I set off on my usual route but when I came to the first fork in the path, this way or that, I stopped and thought about what would make me feel better, rather than just move forward on auto pilot or along a predetermined route. None of these paths are new (sorry Robert Frost!), but today I looked for where there was more sunlight, more snowdrops. I chose woodland tracks over tarmac because I wanted to be amongst trees. I walked up a hill to get the view. As I walked I let each previous choice inform the next one and the next until, almost by accident, I left my gloom behind and felt invigorated.
Writing can be like this, I think, when we get out of our own way and let it. Sylvia Plath, in Johnny Panic and the Bible of Dreams: Short Stories, Prose and Diary , wrote “so many people are shut up tight inside themselves like boxes, yet they would open up, unfolding quite wonderfully, if only you were interested in them.” I brought curiosity to my walk today, I took time to feel. I walked forward not knowing which route I’d take home. It’s worth remembering that we don’t always need to know everything before we start writing, we could just begin and see what happens, follow where our character goes, observing her quietly and compassionately. I guarantee she’ll surprise you.
Last week, Jude recommended Tracy Fell’s wonderful ‘The Naming of Moths‘, her collection of short stories published by Fly on The Wall Press. Do read it if you haven’t already! This week I’d like to suggest you order from your library or put on your wish list Reverse Engineering Vol 1 & 11, published by Scratch Books (https://www.scratch-books.co.uk/product-page/reverse-engineering). ‘An innovative anthology revealing the inspiration, the ideals and the work involved in a great short story … brings together contemporary classic stories with their authors’ discussions of how they were written.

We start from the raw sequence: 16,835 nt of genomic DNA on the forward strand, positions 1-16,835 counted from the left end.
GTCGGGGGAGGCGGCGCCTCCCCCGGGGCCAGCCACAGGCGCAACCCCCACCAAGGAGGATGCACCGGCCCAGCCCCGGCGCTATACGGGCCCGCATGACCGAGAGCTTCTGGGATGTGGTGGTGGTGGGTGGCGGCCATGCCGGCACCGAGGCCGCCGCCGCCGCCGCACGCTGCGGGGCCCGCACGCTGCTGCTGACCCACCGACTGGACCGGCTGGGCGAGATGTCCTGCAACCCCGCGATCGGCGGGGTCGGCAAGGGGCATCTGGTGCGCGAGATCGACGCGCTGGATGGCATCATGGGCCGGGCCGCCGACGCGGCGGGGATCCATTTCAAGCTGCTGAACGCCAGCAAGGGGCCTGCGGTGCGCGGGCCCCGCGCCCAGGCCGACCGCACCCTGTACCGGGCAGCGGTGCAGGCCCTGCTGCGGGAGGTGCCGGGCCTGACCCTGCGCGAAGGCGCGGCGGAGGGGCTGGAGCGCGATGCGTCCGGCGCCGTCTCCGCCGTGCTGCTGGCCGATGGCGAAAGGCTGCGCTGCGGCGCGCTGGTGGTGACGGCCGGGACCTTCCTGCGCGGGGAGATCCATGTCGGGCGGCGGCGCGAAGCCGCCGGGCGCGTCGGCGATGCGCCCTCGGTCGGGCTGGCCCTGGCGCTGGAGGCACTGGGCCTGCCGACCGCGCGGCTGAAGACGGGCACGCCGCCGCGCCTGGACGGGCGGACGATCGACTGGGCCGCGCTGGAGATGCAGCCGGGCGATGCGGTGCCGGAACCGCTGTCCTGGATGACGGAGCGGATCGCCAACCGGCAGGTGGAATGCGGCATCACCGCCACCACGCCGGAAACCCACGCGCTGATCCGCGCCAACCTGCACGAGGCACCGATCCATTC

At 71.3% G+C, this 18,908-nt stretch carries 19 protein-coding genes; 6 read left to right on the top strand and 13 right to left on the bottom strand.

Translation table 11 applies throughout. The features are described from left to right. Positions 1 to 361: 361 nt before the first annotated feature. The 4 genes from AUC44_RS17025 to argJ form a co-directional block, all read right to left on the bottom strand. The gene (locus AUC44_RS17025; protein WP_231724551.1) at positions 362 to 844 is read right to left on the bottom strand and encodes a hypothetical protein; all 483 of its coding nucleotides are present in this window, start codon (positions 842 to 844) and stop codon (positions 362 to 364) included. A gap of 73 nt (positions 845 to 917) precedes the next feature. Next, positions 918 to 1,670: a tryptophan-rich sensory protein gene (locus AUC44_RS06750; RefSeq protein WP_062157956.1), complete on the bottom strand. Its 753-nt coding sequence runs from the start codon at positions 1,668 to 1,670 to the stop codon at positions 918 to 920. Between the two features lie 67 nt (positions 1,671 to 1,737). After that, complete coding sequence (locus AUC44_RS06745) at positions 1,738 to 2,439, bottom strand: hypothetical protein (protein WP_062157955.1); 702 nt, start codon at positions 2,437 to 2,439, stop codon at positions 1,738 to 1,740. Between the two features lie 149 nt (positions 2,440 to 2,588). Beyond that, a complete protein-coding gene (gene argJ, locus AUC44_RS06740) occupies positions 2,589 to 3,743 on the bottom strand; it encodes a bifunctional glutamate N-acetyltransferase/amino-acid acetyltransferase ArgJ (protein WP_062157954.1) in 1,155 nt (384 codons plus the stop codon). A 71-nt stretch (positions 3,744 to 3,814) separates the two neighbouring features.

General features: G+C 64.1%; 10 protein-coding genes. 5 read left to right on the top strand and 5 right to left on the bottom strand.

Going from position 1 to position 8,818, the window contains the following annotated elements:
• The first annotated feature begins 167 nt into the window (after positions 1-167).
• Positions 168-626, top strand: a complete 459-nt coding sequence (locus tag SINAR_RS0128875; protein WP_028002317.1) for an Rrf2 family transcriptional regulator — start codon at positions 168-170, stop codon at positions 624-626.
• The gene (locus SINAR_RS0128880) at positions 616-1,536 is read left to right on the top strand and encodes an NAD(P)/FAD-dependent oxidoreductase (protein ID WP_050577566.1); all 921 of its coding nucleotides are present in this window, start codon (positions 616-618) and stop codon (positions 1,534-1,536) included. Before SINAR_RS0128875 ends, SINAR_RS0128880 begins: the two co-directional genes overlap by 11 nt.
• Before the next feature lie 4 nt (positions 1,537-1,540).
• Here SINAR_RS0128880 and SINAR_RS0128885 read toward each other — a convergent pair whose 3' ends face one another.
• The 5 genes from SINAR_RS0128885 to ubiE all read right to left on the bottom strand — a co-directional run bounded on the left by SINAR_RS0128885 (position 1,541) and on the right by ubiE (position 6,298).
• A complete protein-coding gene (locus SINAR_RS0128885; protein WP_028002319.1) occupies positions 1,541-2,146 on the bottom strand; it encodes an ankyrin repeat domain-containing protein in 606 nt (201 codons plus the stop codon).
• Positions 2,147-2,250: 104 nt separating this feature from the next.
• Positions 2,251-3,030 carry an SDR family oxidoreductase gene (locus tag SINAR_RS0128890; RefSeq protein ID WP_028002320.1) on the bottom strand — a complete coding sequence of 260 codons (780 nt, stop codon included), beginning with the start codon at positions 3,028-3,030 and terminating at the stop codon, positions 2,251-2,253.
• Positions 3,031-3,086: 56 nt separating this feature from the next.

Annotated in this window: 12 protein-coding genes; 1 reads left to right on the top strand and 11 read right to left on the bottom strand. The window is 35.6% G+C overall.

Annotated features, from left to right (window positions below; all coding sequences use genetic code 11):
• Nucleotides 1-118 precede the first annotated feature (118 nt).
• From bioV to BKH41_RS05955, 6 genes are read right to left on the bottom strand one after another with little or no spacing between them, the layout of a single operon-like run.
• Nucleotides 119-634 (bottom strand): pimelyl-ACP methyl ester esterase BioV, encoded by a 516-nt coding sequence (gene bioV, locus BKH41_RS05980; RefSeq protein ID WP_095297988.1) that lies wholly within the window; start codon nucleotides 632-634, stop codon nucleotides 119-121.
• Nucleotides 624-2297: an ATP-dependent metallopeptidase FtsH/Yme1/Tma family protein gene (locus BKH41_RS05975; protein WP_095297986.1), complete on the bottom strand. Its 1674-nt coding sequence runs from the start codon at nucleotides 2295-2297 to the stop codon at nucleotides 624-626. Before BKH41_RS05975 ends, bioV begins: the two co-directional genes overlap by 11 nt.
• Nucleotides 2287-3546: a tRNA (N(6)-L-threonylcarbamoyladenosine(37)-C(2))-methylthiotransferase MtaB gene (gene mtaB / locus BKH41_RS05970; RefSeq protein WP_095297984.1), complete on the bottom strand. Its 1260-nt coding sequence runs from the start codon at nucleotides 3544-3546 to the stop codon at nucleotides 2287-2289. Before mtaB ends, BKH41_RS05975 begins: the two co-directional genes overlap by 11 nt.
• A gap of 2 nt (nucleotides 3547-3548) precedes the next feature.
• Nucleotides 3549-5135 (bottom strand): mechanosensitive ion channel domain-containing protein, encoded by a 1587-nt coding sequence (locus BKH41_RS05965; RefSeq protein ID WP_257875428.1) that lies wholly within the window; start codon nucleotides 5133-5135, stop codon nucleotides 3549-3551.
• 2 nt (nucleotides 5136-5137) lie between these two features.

An essential book for everyone interested in how fiction works…’ That’s all of us isn’t it?
Our competition closes in nine weeks! Good luck and I hope you find time and space to wander/wonder as you write your stories.
Tracy Fells was the 2017 Regional Winner (Europe and Canada) for the Commondwealth Short Story Prize. Her short fiction has been widely published in print journals and online, including Granta and Brittle Star. Her debut novella-in-flash ‘Hairy on the Inside” published by Ad Hoc Fiction in 2021, was shortlisted for the Saboteur Awards in 2022 and the International Rubery Book Awards.
Tracy Fells has been a first reader for the Bath Short Story Award for many years, frequently selecting stories from the entries that go to to be shortlisted or to win a prize. It’s a pleasure now to write a short review of her new short story collection, The Naming of Moths. which was published by Fly on the Wall Press late last year and is available from them or from Amazon.
In their guidelines for submission Fly on the Wall Press state: